So, a few weeks ago, I vlogged. That’s video-blogged. I think. I hate that word, it’s so…dirty sounding. Like actually dirty, not like, “oh dear God don’t say that in front of your grandmother” dirty, but actually dirty, like dirty towel.
Anyways, I vlogged.
The responses, though varied included, “I really thought you were going to have more of a Boston accent. I was disappointed.”
Whoa, whoa, whoa.
Let’s back the train up 1 and 3/4 all riiight.
I do indeed have a pretty wicked Boston accent. It’s probably packed with a lotta Southie even though I grew up far from the city in a ‘burb with cows and and cornfields. My mother insists she has no idea where the accent came from, but everyone I’ve brought home says she talks just like me.
They will also tell you that my accent thicken considerably and often changes when I’ve had a couple of drinks.
Sometimes I’m from Southie.
Sometimes I speak all in French.
It sounds crazy, I know, but it’s true.
Sometimes I’m Southern.
Sometimes I think I’m JWoww.
Don’t even come at me bro, I’m like a praying mantis. After sex, I will rip your head off.
I occasionally assume the persona as well.
I have a problem.
You’re laughing. I’m not laughing.
Accent Addition is a real thing.
It doesn’t mean that I date people that have accents.
Sometimes I do, but that’s not my point.
It also doesn’t mean that I love to listen to them.
I do, but that’s not an addication. It just makes me like every other American.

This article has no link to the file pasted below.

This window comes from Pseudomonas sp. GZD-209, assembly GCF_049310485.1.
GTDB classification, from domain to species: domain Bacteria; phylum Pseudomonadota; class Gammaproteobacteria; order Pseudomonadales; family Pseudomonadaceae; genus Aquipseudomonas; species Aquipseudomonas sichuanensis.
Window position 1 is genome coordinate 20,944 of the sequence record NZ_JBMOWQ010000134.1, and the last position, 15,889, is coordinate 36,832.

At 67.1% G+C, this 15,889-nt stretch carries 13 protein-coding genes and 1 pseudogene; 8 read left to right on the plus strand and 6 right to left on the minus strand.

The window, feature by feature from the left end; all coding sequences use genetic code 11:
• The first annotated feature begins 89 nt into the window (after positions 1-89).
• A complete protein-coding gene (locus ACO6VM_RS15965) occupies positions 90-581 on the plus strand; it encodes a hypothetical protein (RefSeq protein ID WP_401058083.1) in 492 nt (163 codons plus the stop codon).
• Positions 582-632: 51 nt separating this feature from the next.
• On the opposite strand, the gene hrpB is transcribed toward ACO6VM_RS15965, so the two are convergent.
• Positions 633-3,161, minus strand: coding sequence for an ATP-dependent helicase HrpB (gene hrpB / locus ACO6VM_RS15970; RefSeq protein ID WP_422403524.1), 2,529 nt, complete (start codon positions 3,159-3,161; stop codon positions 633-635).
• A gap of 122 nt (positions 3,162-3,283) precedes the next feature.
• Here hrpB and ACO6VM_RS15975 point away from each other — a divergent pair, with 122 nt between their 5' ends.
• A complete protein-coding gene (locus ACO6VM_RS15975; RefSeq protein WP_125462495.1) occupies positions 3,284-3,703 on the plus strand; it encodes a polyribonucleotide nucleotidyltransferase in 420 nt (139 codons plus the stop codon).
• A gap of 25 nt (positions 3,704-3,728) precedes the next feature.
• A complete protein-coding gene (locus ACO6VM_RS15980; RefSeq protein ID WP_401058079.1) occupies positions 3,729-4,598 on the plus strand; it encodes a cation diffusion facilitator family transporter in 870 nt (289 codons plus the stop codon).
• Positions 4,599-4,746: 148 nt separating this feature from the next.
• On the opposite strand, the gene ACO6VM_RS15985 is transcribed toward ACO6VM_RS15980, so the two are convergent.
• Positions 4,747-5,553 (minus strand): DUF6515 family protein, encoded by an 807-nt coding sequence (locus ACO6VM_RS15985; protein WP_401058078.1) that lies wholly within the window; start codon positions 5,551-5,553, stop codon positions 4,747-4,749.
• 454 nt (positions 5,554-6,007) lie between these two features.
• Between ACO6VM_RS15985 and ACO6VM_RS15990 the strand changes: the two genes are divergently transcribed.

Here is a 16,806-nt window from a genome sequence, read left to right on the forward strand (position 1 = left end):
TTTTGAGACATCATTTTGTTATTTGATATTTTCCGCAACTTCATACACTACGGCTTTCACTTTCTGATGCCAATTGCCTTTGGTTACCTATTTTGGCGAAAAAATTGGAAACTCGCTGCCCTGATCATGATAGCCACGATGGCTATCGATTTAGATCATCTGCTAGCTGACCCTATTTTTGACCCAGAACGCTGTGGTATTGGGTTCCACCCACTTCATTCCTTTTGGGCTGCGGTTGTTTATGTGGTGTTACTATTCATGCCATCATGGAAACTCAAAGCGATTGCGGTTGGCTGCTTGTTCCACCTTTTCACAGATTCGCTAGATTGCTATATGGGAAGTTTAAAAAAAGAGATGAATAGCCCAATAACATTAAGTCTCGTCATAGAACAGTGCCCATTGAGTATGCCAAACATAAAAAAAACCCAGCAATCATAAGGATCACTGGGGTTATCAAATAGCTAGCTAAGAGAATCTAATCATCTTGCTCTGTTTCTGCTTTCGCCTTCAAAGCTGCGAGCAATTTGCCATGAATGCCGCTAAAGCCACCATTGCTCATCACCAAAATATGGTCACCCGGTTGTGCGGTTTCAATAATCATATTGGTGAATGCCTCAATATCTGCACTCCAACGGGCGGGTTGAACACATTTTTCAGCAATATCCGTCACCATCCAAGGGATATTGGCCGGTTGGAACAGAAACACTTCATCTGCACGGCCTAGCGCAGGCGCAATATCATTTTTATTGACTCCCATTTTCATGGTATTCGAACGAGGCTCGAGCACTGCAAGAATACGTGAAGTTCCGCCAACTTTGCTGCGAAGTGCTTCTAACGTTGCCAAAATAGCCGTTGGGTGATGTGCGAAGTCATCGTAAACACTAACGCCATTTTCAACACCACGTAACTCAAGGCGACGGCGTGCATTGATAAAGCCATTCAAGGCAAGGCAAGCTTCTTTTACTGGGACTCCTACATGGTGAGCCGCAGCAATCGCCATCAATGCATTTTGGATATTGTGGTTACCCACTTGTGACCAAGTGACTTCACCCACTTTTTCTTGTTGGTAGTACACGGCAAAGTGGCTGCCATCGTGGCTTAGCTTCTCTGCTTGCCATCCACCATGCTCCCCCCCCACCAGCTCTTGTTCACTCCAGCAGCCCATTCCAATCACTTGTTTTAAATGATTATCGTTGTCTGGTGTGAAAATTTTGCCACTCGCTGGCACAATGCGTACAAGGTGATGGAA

No, no. This disease is one of an entirely different caliber.
I’m like…a chameleon.
No, I cannot feign an accent on the spot.
In fact, I’m pretty awful at it.
I’ll vlog it sometime and show you.
No, instead, I let them sneakily slip their way into my vernacular and soon I’m talking like I’m the descendant of an Irishman, brought up with the Kennedy’s who spent many a summer on Staten Island and a quick stint in the south. I’m not sure where in the south, but it’s probably near wherever Miranda Lambert grew up.
When I sing, I sound like Miranda Lambert. Nah, not her voice. When I sing, I sound like me. I sang karaoke Sundays at a bar in college and often was asked after, “So where in the South are you from?”
“Um, I’m not. I’m from here.”
“Well where does that southern accent come from in your singing?”
“What southern accent?”
Yeah, see that’s the thing.
I don’t even notice me doing it.
Put an Englishman at my table and I’m serving ‘im drinks and askin’ ‘im questions like if he’s t’irsty, and pointing ‘im to the loo.
An Australian? Same thing.
However, when they are Spanish, and have a thick Spanish accent when speaking English, I don’t react the same way and when people do, I want to strangle them.
I worked with a cook once who figured that if he spoke in English, but with a Spanish accent, all the Spanish speaking cooks and dishwashers would understand him.
Besides the fact that they were Portuguese, he was an idiot. If they don’t speak English, you speaking broken English isn’t going to help. Comprende, hombre?
So, naturally, I googled.
What? I want to know if other people have this problem or if it’s just me and Dana Carvey’s character in Master of Disguise.
No, really. I googled.
Dysprosody. Dysprosody is a neurological disorder that can be linguistic or emotional. Linguistic dysprosody alters one’s vocal identification and effects on one’s verbal communication.
Oh, there’s another.
Foreign Accent Syndrome. FAS for short.
According to the omniscient Wikipedia, Foreign Accent Syndrome is a rare medical condition involving speech production that usually occurs as a side effect of severe brain injury, such as a stroke or head trauma.
Yeah, so I ruled those both out.
I’ll admit the slips of Irishness have long since worn off.
I’m not so stoked about the Staten Island that’s crept into my accent.
But if you buy me a few pints of Murphy’s aftah just two, I’ll be shu-ah to have an enti-ah convahsation without evah using an ‘ah.’
Figyah it out.